The Vikings face Kyler Murray on Sunday. Then Russell Wilson. Then Baker Mayfield. Then, later on, Lamar Jackson and possibly Justin Fields not once but twice.

"I love it," said Vikings Hall of Fame quarterback Fran Tarkenton.

His former team's defensive-minded head coach doesn't share the same affection for the prevalence of the maddening modern quarterback's ability to dominate key moments with a big arm, speedy legs or both.

"Sixty years ago, I was the only guy doing it," said Tarkenton, who, on Sept. 17, 1961, came off the bench to befuddle George Halas and the Chicago Bears in a 37-13 upset at Met Stadium in the Vikings' first regular-season game.

"I was a freak of nature. It was almost sacrilegious for a quarterback to run. What did I know? I was 21 years old. I played with my instincts."

The NFL's original "Scrambler," Tarkenton, 81, loves how far the mobile quarterback has evolved over the past six decades. And, yes, he absolutely loves "the little guy in Arizona" — Murray — and how he can stretch defenses 100 yards long and 53⅓ yards wide.

Of all the stellar Week 1 quarterback play, Murray's five total touchdowns — four passing — in the Cardinals' 38-13 upset victory at Tennessee was the most electric and might have been the most impressive. Now he's the Vikings headache to deal with in Arizona's home opener on Sunday.

"He's a different animal, man," Vikings co-defensive coordinator Andre Patterson said. "He's not only quick, but he's unbelievably fast, and he knows it. I mean there's nobody I can compare him to."

How about Michael Vick, generally considered the fastest quarterback who's ever played?

"I think he's even different than Mike," Patterson said.

In other words, faster than Vick.

"I don't know if they've had a race or anything like that, but I said, to me, watching the tape, [Murray] looks like a video game," Patterson said. "He just looks like a different speed than everybody else."

Murray and the Cardinals faced third-and-10 from their 25-yard line in the second quarter against Tennessee. From a five-receiver set, Murray took the shotgun snap.

The Titans pressured him, being careful to set the edges to keep Murray in the pocket. It didn't work.

Murray escaped to his right, going about 10 yards before stopping. The first defender was juked. Murray then turned left and ran about 20 yards, stopping outside the numbers.

He stepped up 2 yards, juked two more defenders out of the play, stepped back 2 yards and fired a bullet to a receiver for an 18-yard gain. Ho-hum.

"You've got to be pretty disciplined in the rush lanes," Vikings coach Mike Zimmer said. "But saying that we're going to keep him in the pocket all day is not realistic. If he gets out of the pocket, we've got to do a great job of locking on our receivers.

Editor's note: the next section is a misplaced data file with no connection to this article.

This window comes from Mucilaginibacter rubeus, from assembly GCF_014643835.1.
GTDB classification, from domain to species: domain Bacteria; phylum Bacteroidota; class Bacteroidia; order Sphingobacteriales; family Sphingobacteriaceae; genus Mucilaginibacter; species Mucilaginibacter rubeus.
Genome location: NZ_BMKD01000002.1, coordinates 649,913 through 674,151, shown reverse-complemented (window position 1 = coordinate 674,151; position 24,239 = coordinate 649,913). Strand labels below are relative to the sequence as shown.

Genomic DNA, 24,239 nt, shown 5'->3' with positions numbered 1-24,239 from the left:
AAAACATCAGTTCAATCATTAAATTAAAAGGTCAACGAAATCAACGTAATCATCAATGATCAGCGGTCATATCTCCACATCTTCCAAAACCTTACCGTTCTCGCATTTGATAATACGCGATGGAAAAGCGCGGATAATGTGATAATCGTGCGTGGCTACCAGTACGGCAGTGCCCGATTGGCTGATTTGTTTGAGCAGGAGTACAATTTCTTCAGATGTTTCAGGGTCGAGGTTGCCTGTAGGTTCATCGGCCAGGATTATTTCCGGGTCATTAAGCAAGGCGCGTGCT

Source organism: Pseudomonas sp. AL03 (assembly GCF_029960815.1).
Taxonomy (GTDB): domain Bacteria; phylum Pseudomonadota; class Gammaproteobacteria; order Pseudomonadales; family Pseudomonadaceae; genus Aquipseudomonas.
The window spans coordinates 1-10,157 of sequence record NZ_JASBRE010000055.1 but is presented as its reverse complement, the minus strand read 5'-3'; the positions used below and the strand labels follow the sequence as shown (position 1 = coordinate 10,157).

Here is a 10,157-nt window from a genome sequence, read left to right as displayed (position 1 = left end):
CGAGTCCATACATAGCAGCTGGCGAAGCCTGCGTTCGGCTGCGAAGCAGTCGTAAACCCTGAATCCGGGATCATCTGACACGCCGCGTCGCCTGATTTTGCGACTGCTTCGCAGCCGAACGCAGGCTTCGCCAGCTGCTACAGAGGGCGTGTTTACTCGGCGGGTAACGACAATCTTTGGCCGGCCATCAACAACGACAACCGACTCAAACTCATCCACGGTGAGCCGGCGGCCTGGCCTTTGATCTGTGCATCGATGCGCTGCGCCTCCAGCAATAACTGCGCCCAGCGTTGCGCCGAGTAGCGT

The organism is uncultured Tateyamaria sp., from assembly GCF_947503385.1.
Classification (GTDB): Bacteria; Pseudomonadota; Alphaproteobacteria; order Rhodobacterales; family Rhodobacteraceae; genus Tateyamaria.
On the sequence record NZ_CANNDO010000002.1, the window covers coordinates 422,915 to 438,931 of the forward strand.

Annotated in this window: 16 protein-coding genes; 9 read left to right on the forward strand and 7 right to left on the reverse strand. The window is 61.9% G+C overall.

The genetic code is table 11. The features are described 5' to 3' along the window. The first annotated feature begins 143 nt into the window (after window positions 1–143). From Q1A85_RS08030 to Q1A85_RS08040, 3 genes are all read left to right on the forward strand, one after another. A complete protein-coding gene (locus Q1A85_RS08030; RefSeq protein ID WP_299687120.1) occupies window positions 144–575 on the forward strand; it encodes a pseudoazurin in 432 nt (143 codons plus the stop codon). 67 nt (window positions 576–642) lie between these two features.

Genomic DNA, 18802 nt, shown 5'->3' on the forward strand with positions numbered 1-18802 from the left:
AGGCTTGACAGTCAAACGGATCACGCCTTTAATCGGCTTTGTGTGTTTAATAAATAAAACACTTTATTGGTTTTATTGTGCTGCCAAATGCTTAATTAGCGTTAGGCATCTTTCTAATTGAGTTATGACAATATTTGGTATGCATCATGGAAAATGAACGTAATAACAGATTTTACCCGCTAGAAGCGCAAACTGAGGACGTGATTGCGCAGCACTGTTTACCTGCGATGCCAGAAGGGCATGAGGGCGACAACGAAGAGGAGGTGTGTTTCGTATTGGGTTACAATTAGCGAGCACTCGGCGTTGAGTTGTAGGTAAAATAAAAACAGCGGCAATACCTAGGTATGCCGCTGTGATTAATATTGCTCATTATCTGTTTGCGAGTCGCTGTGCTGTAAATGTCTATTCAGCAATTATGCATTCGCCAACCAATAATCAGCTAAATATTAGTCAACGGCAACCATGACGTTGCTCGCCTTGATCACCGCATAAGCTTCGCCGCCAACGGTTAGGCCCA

"I can say that we're going to keep him in the pocket all day, but I don't think that's truly going to happen."

Patterson said typically the backside defensive end can contain even a mobile quarterback by staying high enough that the quarterback can't loop around him to the outside.

"But the thing you see [Murray] do is he'll reverse field and come back, and that end stays high, [Murray] has the speed to find that seam inside that guy and take off," Patterson said. "That's the problem."

There are six gaps a quarterback can escape through on a passing play. Typically, there are only four defenders manning those gaps. The key, Patterson said, is to change things up to make Murray hesitate while searching for an open gap if he ends up running.

"Doing that," Patterson said, "gives us another chance for somebody to come up and get him."

Murray, of course, has been known to gamble a little too much on his arm. He has 25 interceptions in 33 games, but he also has 50 touchdown passes, including a risky one against the Titans that came when he rolled right and fired back across the field to a receiver just inside the back of the end zone.

"Yeah, there's some unorthodox things that he does," Zimmer said. "It looks like sometimes he might have a rollout to the left, and he'll take off and run right. It's just a feel he has for the game. So, yeah, we've got to defend 53 yards. And a third."


5. Patrick Mahomes, Kansas City
Raised September record to 11-0 with comeback from being down 12 to the Browns at the half.

4. Tom Brady, Tampa Bay
His 50th career fourth-quarter comeback was a prime-time NFL kickoff classic at age 44.

3. Jameis Winston, New Orleans
Stunned the Packers and everyone else with five TDs and no picks in a 38-3 victory.

2. Matthew Stafford, L.A. Rams
Averaged 12.35 yards per completion while punishing the Bears in a 20-point victory in his L.A. debut.

1. Kyler Murray, Arizona
An electric season debut — four TD passes and one TD rushing in a blowout upset win at Tennessee — puts him in the early-season discussion for MVP. Next up: Home opener against the Vikings.